3 times Ohio men were connected to terror plots

CLEVELAND — Officials with the FBI said Monday that authorities have made an arrest in connection with a Fourth of July terror plot that would have targeted downtown Cleveland.

Authorities identified the man arrested Sunday on suspicion of attempting to support a terrorist organization as Demetrius Pitts, also known Abdur Raheem Rahfeeq. Pitts first came under scrutiny in 2017, after he made “disturbing” posts on Facebook in support of the Muslim militant group al-Qaida, said Stephen Anthony, the special agent-in-charge of the FBI Cleveland office.

» TRENDING COVERAGE: Cleveland terror plot: FBI makes arrest, says July 4 attack was planned

“He talked about taking targets like St. John’s Cathedral off the map,” Herdman said. “(Pitts) wanted to strike at the values that are at the very core of our nation. He wanted us to be afraid to speak our minds. He also wanted us to be scared to gather in public places.”

Here are three other times Ohio was connected to terror plots:

1. Laith Waleed Alebbini

A Dayton man, Laith Waleed Alebbini, 27, was arrested in April 2017 by the FBI’s Joint Terrorism Task Force before starting a trip to Jordan and charged with attempting to help ISIS. Prosecutors said Alebbini watched pro-ISIS content with a Confidential Human Source (CHS), that he told the CHS he took anti-ISIS brochures from his mosque and threw them in the garbage and that Alebbini told the CHS to join ISIS.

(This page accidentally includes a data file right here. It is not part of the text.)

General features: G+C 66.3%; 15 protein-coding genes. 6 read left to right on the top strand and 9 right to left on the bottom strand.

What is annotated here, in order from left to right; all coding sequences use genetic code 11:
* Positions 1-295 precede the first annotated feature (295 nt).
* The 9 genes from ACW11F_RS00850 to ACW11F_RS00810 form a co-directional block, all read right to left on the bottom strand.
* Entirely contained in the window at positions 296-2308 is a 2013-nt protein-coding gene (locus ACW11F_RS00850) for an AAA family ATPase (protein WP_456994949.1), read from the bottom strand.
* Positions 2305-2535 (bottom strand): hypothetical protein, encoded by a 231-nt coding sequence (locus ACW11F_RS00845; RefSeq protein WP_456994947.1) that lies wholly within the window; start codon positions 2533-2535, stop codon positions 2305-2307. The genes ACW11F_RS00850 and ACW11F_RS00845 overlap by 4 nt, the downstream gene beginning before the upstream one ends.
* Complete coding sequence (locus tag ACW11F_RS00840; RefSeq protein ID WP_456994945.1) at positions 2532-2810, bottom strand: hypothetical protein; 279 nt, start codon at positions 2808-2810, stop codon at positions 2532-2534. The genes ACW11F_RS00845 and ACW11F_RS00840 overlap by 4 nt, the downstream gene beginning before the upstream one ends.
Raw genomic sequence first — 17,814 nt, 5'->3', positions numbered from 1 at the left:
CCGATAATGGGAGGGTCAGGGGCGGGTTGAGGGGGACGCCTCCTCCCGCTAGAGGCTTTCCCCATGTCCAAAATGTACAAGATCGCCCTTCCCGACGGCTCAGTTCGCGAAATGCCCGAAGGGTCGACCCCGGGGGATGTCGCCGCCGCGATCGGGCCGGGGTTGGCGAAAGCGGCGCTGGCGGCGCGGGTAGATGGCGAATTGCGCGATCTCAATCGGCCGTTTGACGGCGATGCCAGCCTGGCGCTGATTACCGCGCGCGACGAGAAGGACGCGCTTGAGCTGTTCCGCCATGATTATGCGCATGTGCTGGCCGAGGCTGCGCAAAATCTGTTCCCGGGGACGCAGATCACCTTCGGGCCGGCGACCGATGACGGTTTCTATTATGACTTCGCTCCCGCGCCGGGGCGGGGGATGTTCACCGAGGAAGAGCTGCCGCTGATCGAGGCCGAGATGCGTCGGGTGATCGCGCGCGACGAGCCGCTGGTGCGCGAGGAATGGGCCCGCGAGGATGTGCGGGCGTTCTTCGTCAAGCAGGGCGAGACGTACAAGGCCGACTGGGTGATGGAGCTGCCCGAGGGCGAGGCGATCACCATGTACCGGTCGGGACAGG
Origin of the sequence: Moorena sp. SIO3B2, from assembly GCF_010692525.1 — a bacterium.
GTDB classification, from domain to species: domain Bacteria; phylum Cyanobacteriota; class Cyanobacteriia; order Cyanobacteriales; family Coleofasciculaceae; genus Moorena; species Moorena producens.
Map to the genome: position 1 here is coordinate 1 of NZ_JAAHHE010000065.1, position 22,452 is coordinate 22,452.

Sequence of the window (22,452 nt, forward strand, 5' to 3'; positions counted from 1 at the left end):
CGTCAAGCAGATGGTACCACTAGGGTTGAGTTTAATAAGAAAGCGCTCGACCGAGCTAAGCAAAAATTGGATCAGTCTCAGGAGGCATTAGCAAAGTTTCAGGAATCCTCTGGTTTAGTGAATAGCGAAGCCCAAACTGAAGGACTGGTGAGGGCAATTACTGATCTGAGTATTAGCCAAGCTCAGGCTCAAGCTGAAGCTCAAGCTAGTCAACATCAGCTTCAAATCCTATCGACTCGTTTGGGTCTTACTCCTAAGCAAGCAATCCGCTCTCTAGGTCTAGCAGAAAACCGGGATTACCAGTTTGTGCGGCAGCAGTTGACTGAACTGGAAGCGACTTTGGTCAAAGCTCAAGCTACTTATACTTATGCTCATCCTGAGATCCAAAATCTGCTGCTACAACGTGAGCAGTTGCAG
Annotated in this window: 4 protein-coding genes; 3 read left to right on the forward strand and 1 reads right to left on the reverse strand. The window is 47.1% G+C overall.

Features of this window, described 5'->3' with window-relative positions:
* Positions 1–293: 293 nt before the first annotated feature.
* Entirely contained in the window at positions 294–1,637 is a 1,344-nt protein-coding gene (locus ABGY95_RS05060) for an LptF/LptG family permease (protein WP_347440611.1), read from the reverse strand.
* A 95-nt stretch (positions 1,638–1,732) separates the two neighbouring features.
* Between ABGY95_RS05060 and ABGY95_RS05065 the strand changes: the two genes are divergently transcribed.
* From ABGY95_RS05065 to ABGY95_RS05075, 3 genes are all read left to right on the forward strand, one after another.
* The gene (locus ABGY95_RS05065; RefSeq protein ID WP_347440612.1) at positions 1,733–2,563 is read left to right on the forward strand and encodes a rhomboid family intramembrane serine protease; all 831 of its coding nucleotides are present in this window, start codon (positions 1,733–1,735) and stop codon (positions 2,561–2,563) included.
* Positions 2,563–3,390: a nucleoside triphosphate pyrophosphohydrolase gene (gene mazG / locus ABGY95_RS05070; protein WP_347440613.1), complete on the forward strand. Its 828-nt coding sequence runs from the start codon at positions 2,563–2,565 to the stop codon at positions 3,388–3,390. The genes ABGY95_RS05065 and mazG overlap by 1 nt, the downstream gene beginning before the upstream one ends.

2. Munir Abdulkader

Munir Abdulkader is a 21-year-old West Chester Twp. man who planned to kill police officers and a military officer, join the terrorist group ISIS, and purchased an AK-47 with the intent to execute his plan, federal investigators say. He was sentenced to 20 years in federal prison and lifetime supervision after being found guilty in a terror plot.

3. Christopher Lee Cornell

Christopher Lee Cornell was arrested in January 2015 on three federal charges. He was arrested outside a Colerain Twp. gun store moments after he purchased two semi-automatic rifles and 600 rounds of ammo. FBI agents had worked with an informant to track Cornell’s online movements, where he allegedly discussed a plan to “wage jihad” against the U.S.


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